Tuesday, March 29, 2011
Here is the latest from the Social Science Research Network (www.ssrn.com):
"Why Padilla Doesn’t Matter (Much)" UCLA Law Review, 2011 Virginia Public Law and Legal Theory Research Paper No. 2011-10 DARRYL K. BROWN, University of Virginia School of Law. ABSTRACT: The U.S. Supreme Court’s decision in Padilla v. Kentucky might herald a breakthrough in the quality of representation provided to immigrants charged with crimes, and more broadly an advance in the Court’s recognition of the role both of plea bargaining in criminal adjudication and of the severe collateral consequences often triggered by convictions for citizen as well as alien defendants. There are good reasons to suspect, however that Padilla’s practical impact will be modest; for many non-citizen criminal defendants, including probably Jose Padilla himself, its impact will be non-existent. The Padilla holding seeks to ensure that defense lawyers are aware of severe collateral consequences that attach to convictions, in order both to inform their clients of those consequences to inform plea bargain negotiations among attorneys. The Court speculated that attorneys then may be able to craft alternative criminal or immigration-law outcomes through creative bargains. But the problem for many non-citizen defendants like Mr. Padilla is not simply - and not primarily - their lawyers’ unfamiliarity with immigration law; it is the content of the substantive criminal law, of sentencing law, of the sources of non-criminal law that define collateral consequences and, finally, of limited procedural possibilities for avoiding or mitigating those consequences. None of that law changes with Padilla. As a result, defense lawyers’ (and even prosecutors’) abilities to negotiate around criminal law or immigration law, and to achieve more favorable or just outcomes for defendants are not notably improved. Adding to those limitations, the pervasive inadequacies of indigent criminal defense, especially in state courts, are unaffected by Padilla, further diminishing the hope that attorneys’ awareness of collateral consequences will improve client representation and case outcomes.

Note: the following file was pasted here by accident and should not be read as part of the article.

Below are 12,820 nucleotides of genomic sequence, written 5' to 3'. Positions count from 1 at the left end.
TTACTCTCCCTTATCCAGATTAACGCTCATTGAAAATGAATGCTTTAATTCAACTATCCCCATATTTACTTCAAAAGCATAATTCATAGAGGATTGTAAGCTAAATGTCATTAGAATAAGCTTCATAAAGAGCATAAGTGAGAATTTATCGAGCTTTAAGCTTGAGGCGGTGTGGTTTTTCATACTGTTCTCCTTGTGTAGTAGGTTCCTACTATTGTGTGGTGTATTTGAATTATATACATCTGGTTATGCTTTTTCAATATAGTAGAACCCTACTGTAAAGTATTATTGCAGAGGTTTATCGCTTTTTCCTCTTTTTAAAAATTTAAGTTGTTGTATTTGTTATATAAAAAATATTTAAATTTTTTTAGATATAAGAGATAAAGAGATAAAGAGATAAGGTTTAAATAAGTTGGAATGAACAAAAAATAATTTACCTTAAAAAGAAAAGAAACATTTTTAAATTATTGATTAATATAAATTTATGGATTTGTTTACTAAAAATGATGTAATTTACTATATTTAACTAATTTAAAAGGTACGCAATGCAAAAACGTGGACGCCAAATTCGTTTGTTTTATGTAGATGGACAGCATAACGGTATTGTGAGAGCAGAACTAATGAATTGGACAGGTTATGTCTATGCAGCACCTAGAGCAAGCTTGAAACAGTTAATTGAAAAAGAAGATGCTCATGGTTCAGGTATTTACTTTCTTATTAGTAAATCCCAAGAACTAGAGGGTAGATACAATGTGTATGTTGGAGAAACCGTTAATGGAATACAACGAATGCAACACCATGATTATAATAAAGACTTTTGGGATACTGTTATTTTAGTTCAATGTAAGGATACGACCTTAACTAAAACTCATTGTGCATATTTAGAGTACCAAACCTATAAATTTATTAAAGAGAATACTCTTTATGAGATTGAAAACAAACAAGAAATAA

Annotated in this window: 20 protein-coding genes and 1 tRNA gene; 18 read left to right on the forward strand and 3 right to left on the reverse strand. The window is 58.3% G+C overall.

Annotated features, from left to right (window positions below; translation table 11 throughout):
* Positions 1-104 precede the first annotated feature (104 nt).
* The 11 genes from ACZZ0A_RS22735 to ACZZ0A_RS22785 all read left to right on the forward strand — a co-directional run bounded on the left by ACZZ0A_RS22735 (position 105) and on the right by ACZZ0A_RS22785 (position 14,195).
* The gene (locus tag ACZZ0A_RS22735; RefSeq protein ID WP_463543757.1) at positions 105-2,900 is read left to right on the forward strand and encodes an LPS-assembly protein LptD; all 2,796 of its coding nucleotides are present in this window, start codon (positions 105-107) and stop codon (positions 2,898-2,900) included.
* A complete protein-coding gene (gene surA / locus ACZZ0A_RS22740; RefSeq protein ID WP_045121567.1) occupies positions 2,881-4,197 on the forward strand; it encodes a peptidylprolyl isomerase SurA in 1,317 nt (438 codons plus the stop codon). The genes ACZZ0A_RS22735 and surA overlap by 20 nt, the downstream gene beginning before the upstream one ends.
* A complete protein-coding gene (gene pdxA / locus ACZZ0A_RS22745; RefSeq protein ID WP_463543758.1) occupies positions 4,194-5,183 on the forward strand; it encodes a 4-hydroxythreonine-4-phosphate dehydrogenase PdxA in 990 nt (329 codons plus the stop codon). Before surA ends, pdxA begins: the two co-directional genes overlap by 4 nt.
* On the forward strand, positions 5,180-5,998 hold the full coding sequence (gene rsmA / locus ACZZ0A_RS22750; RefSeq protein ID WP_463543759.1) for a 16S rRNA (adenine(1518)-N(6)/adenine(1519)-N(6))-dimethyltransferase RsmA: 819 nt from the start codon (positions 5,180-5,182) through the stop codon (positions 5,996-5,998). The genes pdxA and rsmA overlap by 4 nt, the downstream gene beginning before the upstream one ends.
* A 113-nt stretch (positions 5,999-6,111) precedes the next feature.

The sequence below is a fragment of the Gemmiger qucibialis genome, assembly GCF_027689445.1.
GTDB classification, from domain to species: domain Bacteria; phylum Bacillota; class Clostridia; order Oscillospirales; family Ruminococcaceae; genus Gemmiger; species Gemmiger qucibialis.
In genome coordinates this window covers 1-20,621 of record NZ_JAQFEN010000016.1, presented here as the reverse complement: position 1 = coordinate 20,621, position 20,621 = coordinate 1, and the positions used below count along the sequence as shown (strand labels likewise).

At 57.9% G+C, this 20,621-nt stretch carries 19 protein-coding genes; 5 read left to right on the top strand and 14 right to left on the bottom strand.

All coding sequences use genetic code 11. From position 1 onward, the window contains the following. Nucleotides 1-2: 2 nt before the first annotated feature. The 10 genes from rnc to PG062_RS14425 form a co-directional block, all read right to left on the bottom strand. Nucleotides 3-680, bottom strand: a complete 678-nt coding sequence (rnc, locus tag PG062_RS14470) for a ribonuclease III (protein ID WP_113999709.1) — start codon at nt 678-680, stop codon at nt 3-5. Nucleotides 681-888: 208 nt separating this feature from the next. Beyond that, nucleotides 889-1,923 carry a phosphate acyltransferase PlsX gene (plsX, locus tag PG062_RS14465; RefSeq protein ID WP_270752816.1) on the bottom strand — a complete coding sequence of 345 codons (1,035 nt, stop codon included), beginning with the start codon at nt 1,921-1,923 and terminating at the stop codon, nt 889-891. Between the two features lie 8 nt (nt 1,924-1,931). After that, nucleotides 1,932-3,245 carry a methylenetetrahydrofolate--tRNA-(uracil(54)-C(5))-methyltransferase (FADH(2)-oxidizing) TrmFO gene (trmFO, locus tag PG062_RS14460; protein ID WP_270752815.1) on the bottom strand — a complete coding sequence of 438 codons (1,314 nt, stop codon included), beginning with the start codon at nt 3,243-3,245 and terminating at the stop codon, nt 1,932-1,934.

"Kiyemba, Guantanamo, and Immigration Law: An Extraterritorial Constitution in a Plenary Power World" Chapman University Law Research Paper No. 11-04 ERNESTO ADOLFO HERNANDEZ LOPEZ, Chapman University School of Law. ABSTRACT: Immigration law is central to justifications for why five men remain detained indefinitely at Guantanamo, despite having writs of habeas approved in 2008. Since then, the Court of Appeals in Kiyemba v. Obama I, II, and III has used plenary powers reasoning to justify detentions under immigration law. The detainees are all non-combatants and Uighurs, Turkic Muslims from China. The Supreme Court may review these cases. Kiyemba I and III concern their judicial release into the U.S., while Kiyemba II regards barring their transfer because they may be tortured overseas. These cases raise significant constitutional habeas issues, but they also justify detentions with plenary powers. This reasoning defers immigration issues to the political branches and denies rights because of a detainee’s alien status or presence overseas. This Essay argues that immigration law, i.e. plenary powers, provides a “fall back” legal justification for Guantánamo detentions. This is especially important after the Supreme Court’s finding in Boumediene v. Bush that aliens on the base enjoy constitutional habeas rights. A critical non-legal context produces the Kiyemba detention quagmire. A transnational analysis of this context points to the normative influence of assumptions on diplomacy, culture, geopolitics, individual rights, and the War on Terror.